Ever thought about doing a liveaboard trip to both the Solomon Islands and Papua New Guinea? Guest contributor Todd Tai highly recommends it after his recent journey from the Honiara in the Solomon Islands to PNG’s Milne Bay on the MV Beluga.
We’ve featured an extract (below), and you can read the full story in PDF format here: Journey through a war torn paradise.
Iron Bottom Sound
This is where our journey starts; Honiara, through the so-called Iron Bottom Sound, a moniker earned on August 8th, 1942, when the United States and her Allies suffered the worst blue water defeat in American naval history. While Pearl Harbor was a stunning victory for the Japanese, and The Battle of Midway was the first Victory for the United States, it was here at Guadalcanal that both these naval giants went head to head in a series of epic battles. Below us was the graveyard of nearly fifty ships involved.
A Cut Above – Leru Cut
Our first dive of the expedition was the stunning Leru Cut in the Russell Islands, a long vertical passage that penetrates deep inside the island. The passage is about as wide as a bus with high walls that flank divers on both sides, extending vertically about 15m from a sandy bottom, where upon they break the surface and continue upwards into the jungle and an overhanging green canopy.
As a diver, it is a pristine and tranquil experience to be suspended mid-way in The Cut, with sunlight gently filtering down, lighting your way through crystal clear water. You can surface at any time and listen to the sounds of water gently lapping on the walls and the sounds of nature in the jungle above. The Leru Cut opens out onto a coral wall with large sea fans and colourful coral, massive gorgonians, and a plethora of little critters, such as popcorn and anemone shrimp to round out this fascinating dive.
Magnificent Marovo Lagoon
When you first lay eyes on Marovo Lagoon you are immediately in awe of her beauty. The green of the more than one hundred small and mostly uninhabited islands, the blue of the deeper parts of the sea, and the white of the shallow coral reefs, gives you an understanding of where the colours come from on the Solomon Islands’ flag.
Marovo Lagoon is a double barrier reef-enclosed lagoon, and being remote, is seldom visited by tourists. Much of the lagoon is as untouched as it was in 1946 when American author James A. Michener described it as the eighth wonder of the world in his Pulitzer Prize winning book Tales from the South Pacific.
Toa Maru’s Desperate Fight for Survival
Japanese transport, the Toa Maru sank on the northern side of Sepo Kokiti Island, just north of Gizo in the Solomons’ western province. Now, 75 years later, she is considered to be one of the top 20 wreck dives in the world and she wasn’t hard to find. She lays on her starboard side with the highest point of her hull in seven metres and her stern in 37 metres.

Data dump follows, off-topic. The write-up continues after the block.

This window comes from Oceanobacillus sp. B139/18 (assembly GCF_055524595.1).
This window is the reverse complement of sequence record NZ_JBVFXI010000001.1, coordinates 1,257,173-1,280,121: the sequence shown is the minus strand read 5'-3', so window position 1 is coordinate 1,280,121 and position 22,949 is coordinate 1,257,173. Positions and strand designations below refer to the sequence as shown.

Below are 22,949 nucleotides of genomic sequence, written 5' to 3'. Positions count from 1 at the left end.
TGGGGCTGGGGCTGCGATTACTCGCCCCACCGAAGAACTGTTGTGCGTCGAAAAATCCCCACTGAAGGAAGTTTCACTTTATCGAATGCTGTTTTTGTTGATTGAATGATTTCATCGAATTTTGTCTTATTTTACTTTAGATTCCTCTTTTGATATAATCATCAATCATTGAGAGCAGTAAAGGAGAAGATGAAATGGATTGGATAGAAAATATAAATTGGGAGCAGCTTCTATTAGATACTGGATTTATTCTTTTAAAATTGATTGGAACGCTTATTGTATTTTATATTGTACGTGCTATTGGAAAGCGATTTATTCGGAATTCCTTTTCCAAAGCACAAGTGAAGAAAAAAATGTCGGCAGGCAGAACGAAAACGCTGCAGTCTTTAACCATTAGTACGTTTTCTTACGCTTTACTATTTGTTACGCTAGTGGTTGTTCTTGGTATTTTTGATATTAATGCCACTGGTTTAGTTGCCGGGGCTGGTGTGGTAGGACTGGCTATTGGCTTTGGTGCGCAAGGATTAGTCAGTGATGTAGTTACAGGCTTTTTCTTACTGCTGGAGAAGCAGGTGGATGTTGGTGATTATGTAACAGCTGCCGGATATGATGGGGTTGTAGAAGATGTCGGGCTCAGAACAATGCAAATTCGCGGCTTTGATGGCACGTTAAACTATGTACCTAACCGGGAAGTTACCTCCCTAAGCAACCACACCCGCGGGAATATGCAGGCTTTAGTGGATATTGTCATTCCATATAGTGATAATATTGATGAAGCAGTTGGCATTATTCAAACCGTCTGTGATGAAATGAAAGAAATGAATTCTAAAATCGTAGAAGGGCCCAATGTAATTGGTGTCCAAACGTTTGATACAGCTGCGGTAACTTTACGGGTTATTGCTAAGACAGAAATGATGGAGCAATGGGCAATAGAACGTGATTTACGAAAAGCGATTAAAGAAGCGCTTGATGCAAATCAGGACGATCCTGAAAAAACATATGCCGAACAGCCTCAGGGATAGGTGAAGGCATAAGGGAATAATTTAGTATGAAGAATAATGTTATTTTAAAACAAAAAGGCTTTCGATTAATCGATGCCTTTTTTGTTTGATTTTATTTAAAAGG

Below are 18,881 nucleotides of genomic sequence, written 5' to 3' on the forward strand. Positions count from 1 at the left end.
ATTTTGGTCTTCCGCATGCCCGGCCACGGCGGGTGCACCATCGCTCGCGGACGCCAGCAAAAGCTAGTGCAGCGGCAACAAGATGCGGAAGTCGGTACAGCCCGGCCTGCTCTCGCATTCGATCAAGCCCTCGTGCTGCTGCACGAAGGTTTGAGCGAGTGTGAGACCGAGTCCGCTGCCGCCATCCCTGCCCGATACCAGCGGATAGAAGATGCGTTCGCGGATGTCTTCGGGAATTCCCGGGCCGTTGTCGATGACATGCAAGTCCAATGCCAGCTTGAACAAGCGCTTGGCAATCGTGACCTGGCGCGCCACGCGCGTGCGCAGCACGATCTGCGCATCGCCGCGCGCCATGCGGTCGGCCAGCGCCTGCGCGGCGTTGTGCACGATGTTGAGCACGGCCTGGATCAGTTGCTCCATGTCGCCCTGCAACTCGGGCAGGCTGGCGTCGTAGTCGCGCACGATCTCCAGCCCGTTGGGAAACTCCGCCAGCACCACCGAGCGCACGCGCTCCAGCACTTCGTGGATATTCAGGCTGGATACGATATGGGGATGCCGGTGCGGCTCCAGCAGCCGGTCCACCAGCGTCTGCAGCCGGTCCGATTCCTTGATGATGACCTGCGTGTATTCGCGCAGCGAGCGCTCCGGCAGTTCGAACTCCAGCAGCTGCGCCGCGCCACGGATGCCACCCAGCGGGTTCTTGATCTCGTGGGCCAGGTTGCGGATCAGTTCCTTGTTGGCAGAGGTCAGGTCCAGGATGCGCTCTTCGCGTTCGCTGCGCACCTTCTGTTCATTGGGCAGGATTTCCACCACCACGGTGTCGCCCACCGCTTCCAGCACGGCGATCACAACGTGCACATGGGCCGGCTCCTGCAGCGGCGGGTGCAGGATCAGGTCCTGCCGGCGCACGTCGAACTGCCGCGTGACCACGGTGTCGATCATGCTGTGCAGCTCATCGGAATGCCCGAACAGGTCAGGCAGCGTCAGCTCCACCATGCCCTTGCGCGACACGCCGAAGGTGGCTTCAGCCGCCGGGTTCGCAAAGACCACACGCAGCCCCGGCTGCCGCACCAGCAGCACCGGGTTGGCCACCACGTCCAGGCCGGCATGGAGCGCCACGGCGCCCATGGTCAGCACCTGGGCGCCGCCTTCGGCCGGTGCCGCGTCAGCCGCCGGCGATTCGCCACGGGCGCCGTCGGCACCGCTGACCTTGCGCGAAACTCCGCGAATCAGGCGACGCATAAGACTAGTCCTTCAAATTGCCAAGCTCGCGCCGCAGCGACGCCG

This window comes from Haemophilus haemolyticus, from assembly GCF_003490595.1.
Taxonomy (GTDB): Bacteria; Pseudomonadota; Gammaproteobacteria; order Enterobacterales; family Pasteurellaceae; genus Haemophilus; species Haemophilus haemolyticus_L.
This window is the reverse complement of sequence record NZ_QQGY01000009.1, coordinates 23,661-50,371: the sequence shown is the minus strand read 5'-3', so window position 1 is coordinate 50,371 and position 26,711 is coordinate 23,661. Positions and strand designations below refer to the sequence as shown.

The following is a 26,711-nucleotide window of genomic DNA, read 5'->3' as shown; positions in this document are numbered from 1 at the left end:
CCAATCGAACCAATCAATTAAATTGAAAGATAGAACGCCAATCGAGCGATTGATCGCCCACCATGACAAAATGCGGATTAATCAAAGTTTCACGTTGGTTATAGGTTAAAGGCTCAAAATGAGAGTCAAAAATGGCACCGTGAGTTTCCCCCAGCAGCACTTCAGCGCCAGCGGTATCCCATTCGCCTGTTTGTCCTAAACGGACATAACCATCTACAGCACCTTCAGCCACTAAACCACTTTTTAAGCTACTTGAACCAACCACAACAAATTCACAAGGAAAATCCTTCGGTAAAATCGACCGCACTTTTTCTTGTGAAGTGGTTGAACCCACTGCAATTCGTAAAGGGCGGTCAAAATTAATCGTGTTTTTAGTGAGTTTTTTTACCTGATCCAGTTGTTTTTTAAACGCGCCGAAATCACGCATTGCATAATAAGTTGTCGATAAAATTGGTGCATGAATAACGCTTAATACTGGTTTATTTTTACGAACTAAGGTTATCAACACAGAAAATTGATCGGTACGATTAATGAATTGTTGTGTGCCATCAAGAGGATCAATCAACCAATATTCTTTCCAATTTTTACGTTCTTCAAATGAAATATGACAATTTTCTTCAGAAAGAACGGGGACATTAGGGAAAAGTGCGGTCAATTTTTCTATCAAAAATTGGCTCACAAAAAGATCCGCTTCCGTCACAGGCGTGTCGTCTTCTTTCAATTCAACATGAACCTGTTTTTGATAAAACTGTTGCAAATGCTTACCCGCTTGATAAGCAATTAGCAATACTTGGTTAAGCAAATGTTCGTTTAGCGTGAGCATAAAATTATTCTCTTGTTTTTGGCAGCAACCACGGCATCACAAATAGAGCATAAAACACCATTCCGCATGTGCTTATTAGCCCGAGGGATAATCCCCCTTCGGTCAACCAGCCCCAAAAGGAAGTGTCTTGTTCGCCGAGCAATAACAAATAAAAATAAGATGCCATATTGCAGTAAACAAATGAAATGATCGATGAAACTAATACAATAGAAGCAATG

From Gizo to Alotau in Papua New Guinea
After an almost 800km crossing, we arrived in Alotau in Milne Bay, Papua New Guinea, where we were joined by Craig de Witt, one of the most knowledgeable and connected dive guides in Milne Bay. He knew exactly where to take us. After visiting historic Skull Island, we went for a dive on a sight that Craig knew to be special. The dive site, known as Barracuda Point, is a dramatic wall, with lots of caverns and swim throughs to explore, while in the blue, large schools of fish, sea snakes, turtles and even a hammerhead shark.
From reefs to wrecks: the P38 Lightning
The wreck of the P38 Lightning is one of WWII’s most intact aircraft wrecks. In its day, it was one of the most effective allied fighter planes. The P38 Lightning went down on November 27, 1943 while on a mission from Dobodura Airfield. While attempting to return to Dobodura, the pilot realised he was off track, turned west and got as far in as Basilaki Island before running out of fuel. Thirty eight years later on December 1st, 1981, renowned scuba diver Bob Halstead located this aircraft at 258° from North Point and about 150 yards offshore. The P38 remains in situ and intact on the sandy bottom.
Diving the Solomon Islands and Papua New Guinea is a double whammy in more ways than one. Being on the eastern tip of the Coral Triangle, the two countries are rich in marine biodiversity and being the epicentre of some of WWII’s key naval battle scenes, rich in WWII history – with lots of wrecks to explore.
There are several ways you can experience part, or all of the trip that Todd undertook last year on the MV Beluga.
The Solomons PNG Master Liveaboard does several crossover trips from Honiara and Munda in the Solomon Islands to Rabaul in PNG, and back again.
You can explore parts of this itinerary – such as Leru Cut and the other stunning caverns of the Russell and Florida Islands on the Solomons PNG Master liveaboard, the Bilikiki or on a Solomon Islands Discovery Cruise – a family-friendly cruise that includes snorkelling, free diving, kayaking and SUPing as well as diving.
Explore Marovo Lagoon and the stunning barrier reefs from Uepi Island Resort. The resort is on the tip of Uepi Island, with access inside and outside the lagoon for diving.
Dive the shallow plane wrecks, beautiful coral walls and gardens of Munda and Gizo – as well as the colossal Toa Maru wreck in Gizo.
In PNG, there are wrecks and pristine reefs to explore near Walindi Plantation Resort, Lissenung Island, Tufi and Rabaul Kokopo Dive. To explore further afield, you can’t beat a liveaboard trip aboard the MV FeBrina or the brand new MV Oceania.